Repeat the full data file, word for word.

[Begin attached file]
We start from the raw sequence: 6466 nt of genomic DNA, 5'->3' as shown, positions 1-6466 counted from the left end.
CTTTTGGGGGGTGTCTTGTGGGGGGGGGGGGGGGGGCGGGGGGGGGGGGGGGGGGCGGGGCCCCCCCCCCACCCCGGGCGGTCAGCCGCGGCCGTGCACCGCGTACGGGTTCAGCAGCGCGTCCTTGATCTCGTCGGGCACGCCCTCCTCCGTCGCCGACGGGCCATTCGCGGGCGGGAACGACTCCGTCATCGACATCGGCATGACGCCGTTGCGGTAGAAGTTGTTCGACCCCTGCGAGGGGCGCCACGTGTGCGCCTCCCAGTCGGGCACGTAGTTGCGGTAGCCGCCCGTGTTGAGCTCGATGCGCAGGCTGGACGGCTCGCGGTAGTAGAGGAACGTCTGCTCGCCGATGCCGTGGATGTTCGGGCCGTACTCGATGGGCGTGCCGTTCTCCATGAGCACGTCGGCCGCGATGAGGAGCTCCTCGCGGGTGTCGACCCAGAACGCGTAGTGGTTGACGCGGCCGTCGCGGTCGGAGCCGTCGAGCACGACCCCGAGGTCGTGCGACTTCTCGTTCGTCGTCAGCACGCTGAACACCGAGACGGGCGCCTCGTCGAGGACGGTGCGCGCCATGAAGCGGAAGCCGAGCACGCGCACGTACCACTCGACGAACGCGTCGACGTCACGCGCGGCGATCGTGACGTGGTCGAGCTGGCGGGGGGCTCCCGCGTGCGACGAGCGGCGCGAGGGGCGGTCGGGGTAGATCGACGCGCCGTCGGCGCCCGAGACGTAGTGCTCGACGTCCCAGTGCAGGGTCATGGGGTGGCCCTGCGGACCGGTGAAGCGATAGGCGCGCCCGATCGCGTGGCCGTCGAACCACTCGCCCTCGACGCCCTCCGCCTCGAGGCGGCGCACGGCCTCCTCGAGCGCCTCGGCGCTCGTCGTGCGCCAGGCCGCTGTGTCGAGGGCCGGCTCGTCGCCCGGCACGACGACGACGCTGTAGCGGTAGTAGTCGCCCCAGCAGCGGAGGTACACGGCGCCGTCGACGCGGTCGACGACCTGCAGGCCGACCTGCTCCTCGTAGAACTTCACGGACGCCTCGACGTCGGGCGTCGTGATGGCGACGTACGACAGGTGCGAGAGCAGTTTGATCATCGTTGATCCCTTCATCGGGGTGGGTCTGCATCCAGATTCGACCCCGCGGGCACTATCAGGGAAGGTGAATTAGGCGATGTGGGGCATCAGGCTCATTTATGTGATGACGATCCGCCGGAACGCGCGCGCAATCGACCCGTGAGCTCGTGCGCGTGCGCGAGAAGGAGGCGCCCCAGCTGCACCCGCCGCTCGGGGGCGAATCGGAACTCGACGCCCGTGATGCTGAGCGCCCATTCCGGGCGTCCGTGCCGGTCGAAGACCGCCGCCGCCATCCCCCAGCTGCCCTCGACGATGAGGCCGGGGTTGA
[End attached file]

We start from the raw sequence: 6466 nt of genomic DNA, 5'->3' as shown, positions 1-6466 counted from the left end.
CTTTTGGGGGGTGTCTTGTGGGGGGGGGGGGGGGGGCGGGGGGGGGGGGGGGGGGCGGGGCCCCCCCCCCACCCCGGGCGGTCAGCCGCGGCCGTGCACCGCGTACGGGTTCAGCAGCGCGTCCTTGATCTCGTCGGGCACGCCCTCCTCCGTCGCCGACGGGCCATTCGCGGGCGGGAACGACTCCGTCATCGACATCGGCATGACGCCGTTGCGGTAGAAGTTGTTCGACCCCTGCGAGGGGCGCCACGTGTGCGCCTCCCAGTCGGGCACGTAGTTGCGGTAGCCGCCCGTGTTGAGCTCGATGCGCAGGCTGGACGGCTCGCGGTAGTAGAGGAACGTCTGCTCGCCGATGCCGTGGATGTTCGGGCCGTACTCGATGGGCGTGCCGTTCTCCATGAGCACGTCGGCCGCGATGAGGAGCTCCTCGCGGGTGTCGACCCAGAACGCGTAGTGGTTGACGCGGCCGTCGCGGTCGGAGCCGTCGAGCACGACCCCGAGGTCGTGCGACTTCTCGTTCGTCGTCAGCACGCTGAACACCGAGACGGGCGCCTCGTCGAGGACGGTGCGCGCCATGAAGCGGAAGCCGAGCACGCGCACGTACCACTCGACGAACGCGTCGACGTCACGCGCGGCGATCGTGACGTGGTCGAGCTGGCGGGGGGCTCCCGCGTGCGACGAGCGGCGCGAGGGGCGGTCGGGGTAGATCGACGCGCCGTCGGCGCCCGAGACGTAGTGCTCGACGTCCCAGTGCAGGGTCATGGGGTGGCCCTGCGGACCGGTGAAGCGATAGGCGCGCCCGATCGCGTGGCCGTCGAACCACTCGCCCTCGACGCCCTCCGCCTCGAGGCGGCGCACGGCCTCCTCGAGCGCCTCGGCGCTCGTCGTGCGCCAGGCCGCTGTGTCGAGGGCCGGCTCGTCGCCCGGCACGACGACGACGCTGTAGCGGTAGTAGTCGCCCCAGCAGCGGAGGTACACGGCGCCGTCGACGCGGTCGACGACCTGCAGGCCGACCTGCTCCTCGTAGAACTTCACGGACGCCTCGACGTCGGGCGTCGTGATGGCGACGTACGACAGGTGCGAGAGCAGTTTGATCATCGTTGATCCCTTCATCGGGGTGGGTCTGCATCCAGATTCGACCCCGCGGGCACTATCAGGGAAGGTGAATTAGGCGATGTGGGGCATCAGGCTCATTTATGTGATGACGATCCGCCGGAACGCGCGCGCAATCGACCCGTGAGCTCGTGCGCGTGCGCGAGAAGGAGGCGCCCCAGCTGCACCCGCCGCTCGGGGGCGAATCGGAACTCGACGCCCGTGATGCTGAGCGCCCATTCCGGGCGTCCGTGCCGGTCGAAGACCGCCGCCGCCATCCCCCAGCTGCCCTCGACGATGAGGCCGGGGTTGA